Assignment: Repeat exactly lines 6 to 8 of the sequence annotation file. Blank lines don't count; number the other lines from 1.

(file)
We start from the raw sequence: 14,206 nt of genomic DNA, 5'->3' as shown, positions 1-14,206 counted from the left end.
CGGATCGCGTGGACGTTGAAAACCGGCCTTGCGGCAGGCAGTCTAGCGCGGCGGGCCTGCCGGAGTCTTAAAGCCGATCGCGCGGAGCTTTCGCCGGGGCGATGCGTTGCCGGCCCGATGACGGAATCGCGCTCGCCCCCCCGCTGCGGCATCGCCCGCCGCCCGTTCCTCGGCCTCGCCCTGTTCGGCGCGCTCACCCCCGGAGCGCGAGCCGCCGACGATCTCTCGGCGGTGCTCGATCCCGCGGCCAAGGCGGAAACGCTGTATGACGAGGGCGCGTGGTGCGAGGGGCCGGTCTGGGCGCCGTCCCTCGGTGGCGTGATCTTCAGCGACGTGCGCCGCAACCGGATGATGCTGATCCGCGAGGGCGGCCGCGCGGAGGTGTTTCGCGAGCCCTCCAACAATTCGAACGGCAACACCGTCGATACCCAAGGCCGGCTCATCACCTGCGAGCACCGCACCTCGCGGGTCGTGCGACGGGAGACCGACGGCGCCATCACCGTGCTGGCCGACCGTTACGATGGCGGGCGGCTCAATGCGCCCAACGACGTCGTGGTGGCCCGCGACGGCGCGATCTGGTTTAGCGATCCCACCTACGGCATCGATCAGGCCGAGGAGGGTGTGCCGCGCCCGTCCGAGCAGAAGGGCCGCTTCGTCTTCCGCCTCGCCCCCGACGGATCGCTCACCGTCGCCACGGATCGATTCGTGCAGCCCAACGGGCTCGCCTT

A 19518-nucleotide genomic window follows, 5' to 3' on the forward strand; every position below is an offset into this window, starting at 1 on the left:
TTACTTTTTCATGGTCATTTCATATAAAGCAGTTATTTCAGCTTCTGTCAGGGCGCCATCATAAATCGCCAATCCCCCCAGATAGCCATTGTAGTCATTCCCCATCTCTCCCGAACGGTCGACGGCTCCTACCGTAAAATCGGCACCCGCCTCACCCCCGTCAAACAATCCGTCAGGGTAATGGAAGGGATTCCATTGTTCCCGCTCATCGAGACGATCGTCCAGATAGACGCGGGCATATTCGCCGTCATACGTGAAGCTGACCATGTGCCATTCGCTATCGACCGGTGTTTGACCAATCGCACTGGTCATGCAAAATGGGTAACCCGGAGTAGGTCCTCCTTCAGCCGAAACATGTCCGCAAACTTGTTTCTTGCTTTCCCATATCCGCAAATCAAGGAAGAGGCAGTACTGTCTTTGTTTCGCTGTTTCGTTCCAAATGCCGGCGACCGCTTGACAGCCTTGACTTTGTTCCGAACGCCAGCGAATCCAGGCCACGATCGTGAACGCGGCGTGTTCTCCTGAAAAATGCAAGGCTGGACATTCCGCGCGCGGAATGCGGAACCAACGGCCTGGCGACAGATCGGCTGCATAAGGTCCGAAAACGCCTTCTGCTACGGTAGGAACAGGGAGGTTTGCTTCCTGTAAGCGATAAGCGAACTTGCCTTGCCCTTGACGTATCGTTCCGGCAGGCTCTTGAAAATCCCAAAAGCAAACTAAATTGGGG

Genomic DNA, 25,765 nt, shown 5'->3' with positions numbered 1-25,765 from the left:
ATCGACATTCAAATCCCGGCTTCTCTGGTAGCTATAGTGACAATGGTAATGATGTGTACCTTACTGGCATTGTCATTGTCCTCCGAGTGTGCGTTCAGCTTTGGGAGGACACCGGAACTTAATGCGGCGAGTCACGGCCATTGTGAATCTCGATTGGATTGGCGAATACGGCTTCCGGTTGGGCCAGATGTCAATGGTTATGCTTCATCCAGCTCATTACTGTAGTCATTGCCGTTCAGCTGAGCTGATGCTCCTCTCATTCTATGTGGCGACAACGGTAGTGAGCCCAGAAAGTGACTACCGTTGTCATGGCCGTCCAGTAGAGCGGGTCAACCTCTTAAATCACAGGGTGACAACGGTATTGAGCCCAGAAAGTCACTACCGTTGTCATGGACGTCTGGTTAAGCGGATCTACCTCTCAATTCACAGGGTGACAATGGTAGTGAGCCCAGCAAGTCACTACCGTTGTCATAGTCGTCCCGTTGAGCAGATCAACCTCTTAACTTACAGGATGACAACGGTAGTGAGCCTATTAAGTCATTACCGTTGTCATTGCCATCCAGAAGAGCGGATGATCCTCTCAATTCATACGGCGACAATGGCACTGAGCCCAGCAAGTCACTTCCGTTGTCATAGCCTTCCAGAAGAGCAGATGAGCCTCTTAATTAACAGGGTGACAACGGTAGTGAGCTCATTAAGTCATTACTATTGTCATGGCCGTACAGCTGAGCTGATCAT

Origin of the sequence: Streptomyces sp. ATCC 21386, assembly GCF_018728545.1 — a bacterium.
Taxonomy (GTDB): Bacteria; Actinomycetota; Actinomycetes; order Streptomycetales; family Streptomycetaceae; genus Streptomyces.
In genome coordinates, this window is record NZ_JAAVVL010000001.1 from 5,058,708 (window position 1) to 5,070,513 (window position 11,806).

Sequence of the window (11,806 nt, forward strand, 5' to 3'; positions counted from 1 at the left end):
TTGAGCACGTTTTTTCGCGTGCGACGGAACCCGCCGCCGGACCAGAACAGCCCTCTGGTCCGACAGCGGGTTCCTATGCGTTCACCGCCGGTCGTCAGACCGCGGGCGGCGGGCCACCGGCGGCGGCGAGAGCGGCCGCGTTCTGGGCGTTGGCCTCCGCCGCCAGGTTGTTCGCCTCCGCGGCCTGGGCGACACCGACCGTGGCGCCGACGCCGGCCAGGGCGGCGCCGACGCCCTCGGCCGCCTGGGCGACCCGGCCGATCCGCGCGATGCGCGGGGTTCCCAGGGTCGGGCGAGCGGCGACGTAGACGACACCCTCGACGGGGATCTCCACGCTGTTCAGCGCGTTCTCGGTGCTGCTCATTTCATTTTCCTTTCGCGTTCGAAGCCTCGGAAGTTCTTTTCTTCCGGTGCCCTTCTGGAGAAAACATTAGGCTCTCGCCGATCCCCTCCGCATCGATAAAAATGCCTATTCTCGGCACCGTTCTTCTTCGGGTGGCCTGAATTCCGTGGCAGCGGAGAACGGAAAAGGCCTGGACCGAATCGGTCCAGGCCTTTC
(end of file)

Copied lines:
ATCGACATTCAAATCCCGGCTTCTCTGGTAGCTATAGTGACAATGGTAATGATGTGTACCTTACTGGCATTGTCATTGTCCTCCGAGTGTGCGTTCAGCTTTGGGAGGACACCGGAACTTAATGCGGCGAGTCACGGCCATTGTGAATCTCGATTGGATTGGCGAATACGGCTTCCGGTTGGGCCAGATGTCAATGGTTATGCTTCATCCAGCTCATTACTGTAGTCATTGCCGTTCAGCTGAGCTGATGCTCCTCTCATTCTATGTGGCGACAACGGTAGTGAGCCCAGAAAGTGACTACCGTTGTCATGGCCGTCCAGTAGAGCGGGTCAACCTCTTAAATCACAGGGTGACAACGGTATTGAGCCCAGAAAGTCACTACCGTTGTCATGGACGTCTGGTTAAGCGGATCTACCTCTCAATTCACAGGGTGACAATGGTAGTGAGCCCAGCAAGTCACTACCGTTGTCATAGTCGTCCCGTTGAGCAGATCAACCTCTTAACTTACAGGATGACAACGGTAGTGAGCCTATTAAGTCATTACCGTTGTCATTGCCATCCAGAAGAGCGGATGATCCTCTCAATTCATACGGCGACAATGGCACTGAGCCCAGCAAGTCACTTCCGTTGTCATAGCCTTCCAGAAGAGCAGATGAGCCTCTTAATTAACAGGGTGACAACGGTAGTGAGCTCATTAAGTCATTACTATTGTCATGGCCGTACAGCTGAGCTGATCAT

Origin of the sequence: Streptomyces sp. ATCC 21386, assembly GCF_018728545.1 — a bacterium.
Taxonomy (GTDB): Bacteria; Actinomycetota; Actinomycetes; order Streptomycetales; family Streptomycetaceae; genus Streptomyces.